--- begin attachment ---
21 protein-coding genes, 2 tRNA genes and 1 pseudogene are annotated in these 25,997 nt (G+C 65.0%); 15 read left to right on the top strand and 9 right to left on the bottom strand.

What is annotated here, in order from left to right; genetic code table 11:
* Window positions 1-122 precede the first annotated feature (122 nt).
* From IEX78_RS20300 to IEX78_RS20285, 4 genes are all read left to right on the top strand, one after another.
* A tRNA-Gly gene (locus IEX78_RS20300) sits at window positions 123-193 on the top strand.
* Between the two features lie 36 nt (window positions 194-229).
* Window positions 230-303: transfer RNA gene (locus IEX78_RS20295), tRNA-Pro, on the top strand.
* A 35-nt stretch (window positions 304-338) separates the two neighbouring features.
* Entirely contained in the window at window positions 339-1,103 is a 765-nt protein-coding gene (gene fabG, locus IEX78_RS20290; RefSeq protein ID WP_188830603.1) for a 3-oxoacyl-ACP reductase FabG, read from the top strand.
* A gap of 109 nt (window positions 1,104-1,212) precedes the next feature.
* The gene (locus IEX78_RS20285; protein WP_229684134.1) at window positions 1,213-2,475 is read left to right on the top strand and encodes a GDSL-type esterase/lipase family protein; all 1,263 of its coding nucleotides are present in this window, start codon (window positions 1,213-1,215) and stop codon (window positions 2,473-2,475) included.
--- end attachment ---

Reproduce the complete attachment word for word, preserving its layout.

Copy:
21 protein-coding genes, 2 tRNA genes and 1 pseudogene are annotated in these 25,997 nt (G+C 65.0%); 15 read left to right on the top strand and 9 right to left on the bottom strand.

What is annotated here, in order from left to right; genetic code table 11:
* Window positions 1-122 precede the first annotated feature (122 nt).
* From IEX78_RS20300 to IEX78_RS20285, 4 genes are all read left to right on the top strand, one after another.
* A tRNA-Gly gene (locus IEX78_RS20300) sits at window positions 123-193 on the top strand.
* Between the two features lie 36 nt (window positions 194-229).
* Window positions 230-303: transfer RNA gene (locus IEX78_RS20295), tRNA-Pro, on the top strand.
* A 35-nt stretch (window positions 304-338) separates the two neighbouring features.
* Entirely contained in the window at window positions 339-1,103 is a 765-nt protein-coding gene (gene fabG, locus IEX78_RS20290; RefSeq protein ID WP_188830603.1) for a 3-oxoacyl-ACP reductase FabG, read from the top strand.
* A gap of 109 nt (window positions 1,104-1,212) precedes the next feature.
* The gene (locus IEX78_RS20285; protein WP_229684134.1) at window positions 1,213-2,475 is read left to right on the top strand and encodes a GDSL-type esterase/lipase family protein; all 1,263 of its coding nucleotides are present in this window, start codon (window positions 1,213-1,215) and stop codon (window positions 2,473-2,475) included.